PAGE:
You can see PG's trademark intellectual humility in admitting that despite his own appreciation for the concentration of winners rule, he still has difficulty taking the correct level of risk.

We can afford to take at least 10x as much risk as demo day investors. And since risk is usually proportionate to reward, if you can take more risk, you should. What would it mean to take 10x more risk than demo day founders? We'd have to be willing to fund 10x more startups than they would. Which means that even if we're generous to ourselves and assume that YC can on average triple a startup's expected value, we'd be taking the right amount of risk if only 30% of startups were able to raise significant funding after demo day.

PG has, of course, written a lot of essays about how to be a great founder, the importance of being formidable, and being hard to kill like cockroaches. But I will always remember his 2009 essay, "Relentlessly Resourceful" where he described this term as the core definition of being a great founder: two words that each play off of each other.

But finally I've figured out how to express this quality directly. I was writing a talk for investors, and I had to explain what to look for in founders. What would someone who was the opposite of hapless be like? They'd be relentlessly resourceful. Not merely relentless. That's not enough to make things go your way except in a few mostly uninteresting domains. In any interesting domain, the difficulties will be novel. Which means you can't simply plow through them, because you don't know initially how hard they are; you don't know whether you're about to plow through a block of foam or granite. So you have to be resourceful. You have to keep trying new things.

One of the reasons why relentless resourcefulness is so important is because founders often have to do things that don’t scale. This 2013 article coined a phrase that you’ll hear come out of every early stage investor’s mouth because it turned a core premise of venture backed startups and well-designed software on its head: the need to scale.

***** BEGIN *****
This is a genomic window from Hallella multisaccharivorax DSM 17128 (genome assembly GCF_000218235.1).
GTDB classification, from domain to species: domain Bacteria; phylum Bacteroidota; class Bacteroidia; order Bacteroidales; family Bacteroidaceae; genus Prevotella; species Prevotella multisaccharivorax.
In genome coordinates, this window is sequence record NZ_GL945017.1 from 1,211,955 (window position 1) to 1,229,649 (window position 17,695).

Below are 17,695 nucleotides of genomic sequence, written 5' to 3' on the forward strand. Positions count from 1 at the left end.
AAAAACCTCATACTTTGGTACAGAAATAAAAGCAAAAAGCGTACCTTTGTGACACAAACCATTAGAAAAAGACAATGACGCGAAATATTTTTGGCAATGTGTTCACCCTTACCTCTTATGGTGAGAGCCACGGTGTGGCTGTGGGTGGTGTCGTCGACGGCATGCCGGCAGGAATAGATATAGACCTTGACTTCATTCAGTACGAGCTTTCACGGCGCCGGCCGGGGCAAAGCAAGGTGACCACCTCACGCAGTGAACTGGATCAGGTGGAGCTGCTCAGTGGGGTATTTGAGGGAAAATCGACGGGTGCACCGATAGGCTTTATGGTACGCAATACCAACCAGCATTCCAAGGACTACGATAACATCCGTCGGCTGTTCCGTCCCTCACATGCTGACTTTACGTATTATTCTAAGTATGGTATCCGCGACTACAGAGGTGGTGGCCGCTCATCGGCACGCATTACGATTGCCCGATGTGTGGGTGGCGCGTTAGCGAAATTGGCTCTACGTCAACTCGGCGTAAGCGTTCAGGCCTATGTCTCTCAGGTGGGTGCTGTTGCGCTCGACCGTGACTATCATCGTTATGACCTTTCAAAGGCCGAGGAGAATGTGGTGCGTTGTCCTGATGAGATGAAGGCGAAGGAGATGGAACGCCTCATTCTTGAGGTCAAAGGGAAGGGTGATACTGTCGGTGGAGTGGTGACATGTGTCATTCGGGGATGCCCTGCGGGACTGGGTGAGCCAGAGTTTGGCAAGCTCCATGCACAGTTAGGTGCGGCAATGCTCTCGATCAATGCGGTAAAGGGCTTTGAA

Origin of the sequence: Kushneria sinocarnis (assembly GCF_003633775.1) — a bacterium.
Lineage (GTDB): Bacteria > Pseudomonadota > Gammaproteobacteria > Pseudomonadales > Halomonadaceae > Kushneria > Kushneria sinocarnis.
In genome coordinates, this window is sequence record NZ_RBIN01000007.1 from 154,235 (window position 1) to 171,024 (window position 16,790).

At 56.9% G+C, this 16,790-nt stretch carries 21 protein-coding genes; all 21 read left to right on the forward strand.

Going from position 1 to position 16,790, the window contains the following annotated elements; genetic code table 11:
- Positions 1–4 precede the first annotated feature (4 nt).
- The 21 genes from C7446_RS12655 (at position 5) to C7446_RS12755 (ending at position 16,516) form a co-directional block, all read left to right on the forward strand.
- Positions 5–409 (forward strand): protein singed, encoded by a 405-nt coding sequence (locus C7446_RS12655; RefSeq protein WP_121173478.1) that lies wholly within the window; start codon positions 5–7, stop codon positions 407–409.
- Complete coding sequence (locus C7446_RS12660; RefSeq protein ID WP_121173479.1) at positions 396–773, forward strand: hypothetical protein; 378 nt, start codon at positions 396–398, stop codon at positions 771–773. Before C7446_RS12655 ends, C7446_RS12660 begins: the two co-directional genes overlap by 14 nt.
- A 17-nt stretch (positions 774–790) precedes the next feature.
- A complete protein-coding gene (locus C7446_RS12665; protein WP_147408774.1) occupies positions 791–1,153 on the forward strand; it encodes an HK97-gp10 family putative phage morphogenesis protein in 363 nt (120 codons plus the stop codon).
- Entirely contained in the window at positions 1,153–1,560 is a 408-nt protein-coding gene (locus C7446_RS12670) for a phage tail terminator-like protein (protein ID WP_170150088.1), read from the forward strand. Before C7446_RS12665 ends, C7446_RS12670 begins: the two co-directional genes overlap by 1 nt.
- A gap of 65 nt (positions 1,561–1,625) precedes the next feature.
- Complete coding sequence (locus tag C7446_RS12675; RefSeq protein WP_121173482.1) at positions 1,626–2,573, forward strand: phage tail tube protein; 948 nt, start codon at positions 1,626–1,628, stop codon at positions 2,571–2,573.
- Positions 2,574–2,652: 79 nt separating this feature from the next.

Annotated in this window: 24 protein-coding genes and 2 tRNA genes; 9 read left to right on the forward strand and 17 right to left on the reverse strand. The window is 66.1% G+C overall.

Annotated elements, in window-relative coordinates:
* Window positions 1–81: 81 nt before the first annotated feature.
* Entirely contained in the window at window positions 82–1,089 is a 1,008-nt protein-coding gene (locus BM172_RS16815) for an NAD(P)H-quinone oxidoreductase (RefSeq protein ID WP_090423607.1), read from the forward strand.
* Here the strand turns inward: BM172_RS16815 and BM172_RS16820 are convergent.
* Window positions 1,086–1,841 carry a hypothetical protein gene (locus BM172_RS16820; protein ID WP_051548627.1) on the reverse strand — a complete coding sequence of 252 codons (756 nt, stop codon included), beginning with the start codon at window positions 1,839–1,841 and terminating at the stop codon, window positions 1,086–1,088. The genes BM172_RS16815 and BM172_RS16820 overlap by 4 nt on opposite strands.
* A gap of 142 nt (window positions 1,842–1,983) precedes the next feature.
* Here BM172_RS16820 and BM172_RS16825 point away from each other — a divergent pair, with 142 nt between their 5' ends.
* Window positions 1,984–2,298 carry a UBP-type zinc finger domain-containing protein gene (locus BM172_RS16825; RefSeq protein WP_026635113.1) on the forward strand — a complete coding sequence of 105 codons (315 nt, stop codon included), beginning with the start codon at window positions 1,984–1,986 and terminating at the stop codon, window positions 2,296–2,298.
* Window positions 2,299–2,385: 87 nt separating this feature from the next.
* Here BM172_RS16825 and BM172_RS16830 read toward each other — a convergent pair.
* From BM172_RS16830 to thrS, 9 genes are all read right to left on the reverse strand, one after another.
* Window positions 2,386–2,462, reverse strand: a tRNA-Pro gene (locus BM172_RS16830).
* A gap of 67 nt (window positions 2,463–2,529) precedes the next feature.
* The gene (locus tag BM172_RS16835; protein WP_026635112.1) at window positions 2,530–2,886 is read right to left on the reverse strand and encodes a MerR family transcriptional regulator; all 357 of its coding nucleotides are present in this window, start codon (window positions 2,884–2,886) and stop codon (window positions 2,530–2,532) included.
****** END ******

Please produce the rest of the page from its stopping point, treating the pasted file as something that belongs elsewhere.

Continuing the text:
Early on, PG explained, you have to put inordinate amounts of energy to acquire your early users. Meet them in person, install things manually, complete the tedious parts for them. He cites numerous examples: Stripe, Meraki, Pebble, but the most enduring example is Airbnb. Brian. Joe, and Nathan would visit hosts personally and take professional photos of their properties to make the listing as attractive as possible.

Marketplaces are so hard to get rolling that you should expect to take heroic measures at first. In Airbnb's case, these consisted of going door to door in New York, recruiting new users and helping existing ones improve their listings. When I remember the Airbnbs during YC, I picture them with rolly bags, because when they showed up for Tuesday dinners they'd always just flown back from somewhere.

This idea ties in with another idea PG argues is a valuable quality in founders: being blind to the schlep. Originally from Yiddish, schlep refers to any unpleasant or tedious task. 

One of the many things we do at Y Combinator is teach hackers about the inevitability of schleps. No, you can't start a startup by just writing code. I remember going through this realization myself. There was a point in 1995 when I was still trying to convince myself I could start a company by just writing code. But I soon learned from experience that schleps are not merely inevitable, but pretty much what business consists of. A company is defined by the schleps it will undertake.

The most dangerous thing about our dislike of schleps is that much of it is unconscious. Your unconscious won't even let you see ideas that involve painful schleps. That's schlep blindness.

PG suggests that to avoid schlep blindness, it’s helpful to ask, “What problem do I wish someone else would solve for me?” Stripe did it for payment processing, which every programmer who had implemented one knew to be a terrible schlep. But the Collision brothers actually took it upon themselves to solve it—they created something people want.

That phrase, make something people want, was quickly established as motto of Y Combinator. I don’t know if YC founders still get the grey shirts with those words on the front. But what many people might not realize is that the phrase first came from PG’s attempts to describe wealth in his essays.